Utah Symphony

One of Thierry Fischer’s goals when he became the Utah Symphony’s new music director was to program more music by American composers. And hopefully that just won’t mean Aaron Copland and Leonard Bernstein. God knows we had enough of their music under the symphony’s previous music director. However, it does look like Fischer is taking a different approach than his predecessor, and he’s already making good on his promise. Last month, the orchestra played Charles Ives’ Symphony No. 2 under guest conductor Hugh Wolff. And this weekend, Fischer returns to the podium in Abravanel Hall to lead the symphony in John Adams’ Mahlerian proportioned “Harmonielehre.”

The work was written in 1985 for the San Francisco Symphony under Edo de Waart, who also premiered it. Scored for a large orchestra, the three-movement work runs right around 40 minutes in length. Adams has since revised the ending, but the piece is basically the same. It’s a demanding and rhythmically challenging score that puts the orchestra through its paces.

The title “Harmonielehre” comes from a book Arnold Schoenberg wrote about a century ago detailing his thoughts on composition and how he believed that traditional ideas of tonality were dead. The ideas he expressed in his book would eventually lead him to develop the 12-tone technique of structuring the 12 notes of the chromatic scale into some clearly defined and logical (and, by extension, mathematical) order.

While Adams’ “Harmonielehre” doesn’t have anything tangible in common with Schoenberg’s, there is a thread connecting the two composers, nevertheless. One of Adams’ teachers, Leon Kirchner, was a student of Schoenberg’s in Los Angeles in the 1940s. And taking the thread a little further, Adams’ acceptance and use of minimalist technique put a new and different perspective on tonality, just as Schoenberg’s 12-tone technique did. It might be a bit tenuous, but there definitely is a link between the two.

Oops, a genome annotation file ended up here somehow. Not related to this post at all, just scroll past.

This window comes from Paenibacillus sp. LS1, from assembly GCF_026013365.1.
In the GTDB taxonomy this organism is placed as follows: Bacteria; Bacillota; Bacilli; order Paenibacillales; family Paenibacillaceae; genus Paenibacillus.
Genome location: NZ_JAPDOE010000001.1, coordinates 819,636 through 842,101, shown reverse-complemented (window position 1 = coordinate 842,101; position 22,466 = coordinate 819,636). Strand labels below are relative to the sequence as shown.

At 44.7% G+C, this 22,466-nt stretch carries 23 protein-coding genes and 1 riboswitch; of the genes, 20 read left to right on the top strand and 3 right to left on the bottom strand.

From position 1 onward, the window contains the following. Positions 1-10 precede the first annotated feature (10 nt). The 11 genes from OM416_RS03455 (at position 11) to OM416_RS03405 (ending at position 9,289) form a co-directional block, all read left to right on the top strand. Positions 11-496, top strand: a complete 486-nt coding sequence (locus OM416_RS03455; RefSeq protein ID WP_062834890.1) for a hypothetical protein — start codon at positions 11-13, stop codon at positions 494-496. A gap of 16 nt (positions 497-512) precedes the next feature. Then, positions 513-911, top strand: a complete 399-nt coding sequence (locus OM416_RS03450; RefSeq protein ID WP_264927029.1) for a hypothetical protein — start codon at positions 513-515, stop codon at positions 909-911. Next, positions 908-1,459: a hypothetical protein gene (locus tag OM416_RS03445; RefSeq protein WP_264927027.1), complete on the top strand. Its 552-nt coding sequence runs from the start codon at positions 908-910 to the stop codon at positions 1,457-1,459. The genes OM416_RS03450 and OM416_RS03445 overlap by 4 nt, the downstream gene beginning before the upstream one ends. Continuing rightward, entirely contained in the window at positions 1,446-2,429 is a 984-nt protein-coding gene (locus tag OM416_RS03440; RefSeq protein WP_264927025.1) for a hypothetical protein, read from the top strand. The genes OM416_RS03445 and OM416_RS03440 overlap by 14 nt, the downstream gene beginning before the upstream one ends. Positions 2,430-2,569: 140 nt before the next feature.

I have to admit that I have never been a great admirer of Adams’ music. His early minimalist works are good – and I certainly believe that “Harmonielehre” is one of his best works, along with his opera “Nixon in China” – but I feel there are other minimalists who are much better. One of them is Philip Glass, who still manages to bring something new to his music and make it exciting. And then there is the grandfather of minimalism, Terry Riley. He is without doubt still the master. His more recent works, for example “The Cusp of Magic” and “Sun Rings,” are still as vibrant and effective and potent as his seminal “In C.” Both he and Glass have shown, to a greater extent than Adams has, that there still is some life left in minimalism.

But no matter what you think of Adams’ music or of minimalism, this weekend’s concerts will be worth your time. Fischer and the orchestra will also play Wolfgang Amadeus Mozart’s First Symphony, K. 16, written when he was about 8, and Samuel Barber’s Violin Concerto with Robert McDuffie as soloist.

Tickets range from $15-$50 and are available through ArtTix and online at

This entry was posted in Concert Previews by Edward Reichel. Bookmark the permalink.

About Edward Reichel

Edward Reichel, author, writer and composer, has been covering the classical music scene in Utah since 1997. For many years he served as the primary music critic for the Deseret News. He has also written for a number of publications, including Chamber Music Magazine, OPERA Magazine, 15 Bytes, Park City Magazine and Salt Lake Magazine. He holds a Ph.D. in composition from the University of California at Santa Barbara. He can be reached at Reichel Recommends is also on Twitter @ReichelArts.


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